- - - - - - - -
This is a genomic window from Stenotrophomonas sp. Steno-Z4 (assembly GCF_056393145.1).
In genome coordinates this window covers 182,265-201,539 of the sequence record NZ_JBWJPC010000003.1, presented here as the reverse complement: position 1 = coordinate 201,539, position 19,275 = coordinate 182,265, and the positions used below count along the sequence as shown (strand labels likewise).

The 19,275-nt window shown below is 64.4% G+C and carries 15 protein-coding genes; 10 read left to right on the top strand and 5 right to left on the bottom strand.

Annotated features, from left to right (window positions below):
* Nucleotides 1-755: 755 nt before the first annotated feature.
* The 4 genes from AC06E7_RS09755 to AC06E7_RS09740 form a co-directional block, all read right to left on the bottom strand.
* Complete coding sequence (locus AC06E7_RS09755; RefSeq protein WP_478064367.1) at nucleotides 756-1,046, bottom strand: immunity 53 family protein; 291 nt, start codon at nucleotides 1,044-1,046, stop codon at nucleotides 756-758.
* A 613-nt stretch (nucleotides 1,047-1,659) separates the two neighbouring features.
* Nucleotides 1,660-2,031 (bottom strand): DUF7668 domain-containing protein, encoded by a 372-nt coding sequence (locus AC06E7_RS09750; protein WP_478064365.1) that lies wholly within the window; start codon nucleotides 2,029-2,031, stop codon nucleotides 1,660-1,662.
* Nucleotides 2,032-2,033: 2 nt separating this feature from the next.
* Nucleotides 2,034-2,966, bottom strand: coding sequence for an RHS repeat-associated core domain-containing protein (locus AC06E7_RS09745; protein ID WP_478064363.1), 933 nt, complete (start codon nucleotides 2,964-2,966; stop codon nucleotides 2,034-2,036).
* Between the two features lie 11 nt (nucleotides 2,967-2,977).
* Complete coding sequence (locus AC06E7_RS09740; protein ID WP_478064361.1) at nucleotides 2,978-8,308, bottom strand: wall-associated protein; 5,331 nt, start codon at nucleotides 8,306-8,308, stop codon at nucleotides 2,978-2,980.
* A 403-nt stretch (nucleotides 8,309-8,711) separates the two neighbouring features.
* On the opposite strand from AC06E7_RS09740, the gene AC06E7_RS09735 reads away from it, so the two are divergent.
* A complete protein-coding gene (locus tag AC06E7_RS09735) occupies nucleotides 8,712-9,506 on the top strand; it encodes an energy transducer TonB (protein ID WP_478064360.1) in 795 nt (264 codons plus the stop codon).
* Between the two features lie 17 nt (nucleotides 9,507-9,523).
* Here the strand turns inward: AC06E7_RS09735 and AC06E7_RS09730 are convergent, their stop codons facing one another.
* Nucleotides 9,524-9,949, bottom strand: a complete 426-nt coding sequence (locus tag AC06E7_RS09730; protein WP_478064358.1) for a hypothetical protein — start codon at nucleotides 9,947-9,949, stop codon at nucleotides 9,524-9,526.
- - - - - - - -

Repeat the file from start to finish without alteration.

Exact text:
This is a genomic window from Stenotrophomonas sp. Steno-Z4 (assembly GCF_056393145.1).
In genome coordinates this window covers 182,265-201,539 of the sequence record NZ_JBWJPC010000003.1, presented here as the reverse complement: position 1 = coordinate 201,539, position 19,275 = coordinate 182,265, and the positions used below count along the sequence as shown (strand labels likewise).

The 19,275-nt window shown below is 64.4% G+C and carries 15 protein-coding genes; 10 read left to right on the top strand and 5 right to left on the bottom strand.

Annotated features, from left to right (window positions below):
* Nucleotides 1-755: 755 nt before the first annotated feature.
* The 4 genes from AC06E7_RS09755 to AC06E7_RS09740 form a co-directional block, all read right to left on the bottom strand.
* Complete coding sequence (locus AC06E7_RS09755; RefSeq protein WP_478064367.1) at nucleotides 756-1,046, bottom strand: immunity 53 family protein; 291 nt, start codon at nucleotides 1,044-1,046, stop codon at nucleotides 756-758.
* A 613-nt stretch (nucleotides 1,047-1,659) separates the two neighbouring features.
* Nucleotides 1,660-2,031 (bottom strand): DUF7668 domain-containing protein, encoded by a 372-nt coding sequence (locus AC06E7_RS09750; protein WP_478064365.1) that lies wholly within the window; start codon nucleotides 2,029-2,031, stop codon nucleotides 1,660-1,662.
* Nucleotides 2,032-2,033: 2 nt separating this feature from the next.
* Nucleotides 2,034-2,966, bottom strand: coding sequence for an RHS repeat-associated core domain-containing protein (locus AC06E7_RS09745; protein ID WP_478064363.1), 933 nt, complete (start codon nucleotides 2,964-2,966; stop codon nucleotides 2,034-2,036).
* Between the two features lie 11 nt (nucleotides 2,967-2,977).
* Complete coding sequence (locus AC06E7_RS09740; protein ID WP_478064361.1) at nucleotides 2,978-8,308, bottom strand: wall-associated protein; 5,331 nt, start codon at nucleotides 8,306-8,308, stop codon at nucleotides 2,978-2,980.
* A 403-nt stretch (nucleotides 8,309-8,711) separates the two neighbouring features.
* On the opposite strand from AC06E7_RS09740, the gene AC06E7_RS09735 reads away from it, so the two are divergent.
* A complete protein-coding gene (locus tag AC06E7_RS09735) occupies nucleotides 8,712-9,506 on the top strand; it encodes an energy transducer TonB (protein ID WP_478064360.1) in 795 nt (264 codons plus the stop codon).
* Between the two features lie 17 nt (nucleotides 9,507-9,523).
* Here the strand turns inward: AC06E7_RS09735 and AC06E7_RS09730 are convergent, their stop codons facing one another.
* Nucleotides 9,524-9,949, bottom strand: a complete 426-nt coding sequence (locus tag AC06E7_RS09730; protein WP_478064358.1) for a hypothetical protein — start codon at nucleotides 9,947-9,949, stop codon at nucleotides 9,524-9,526.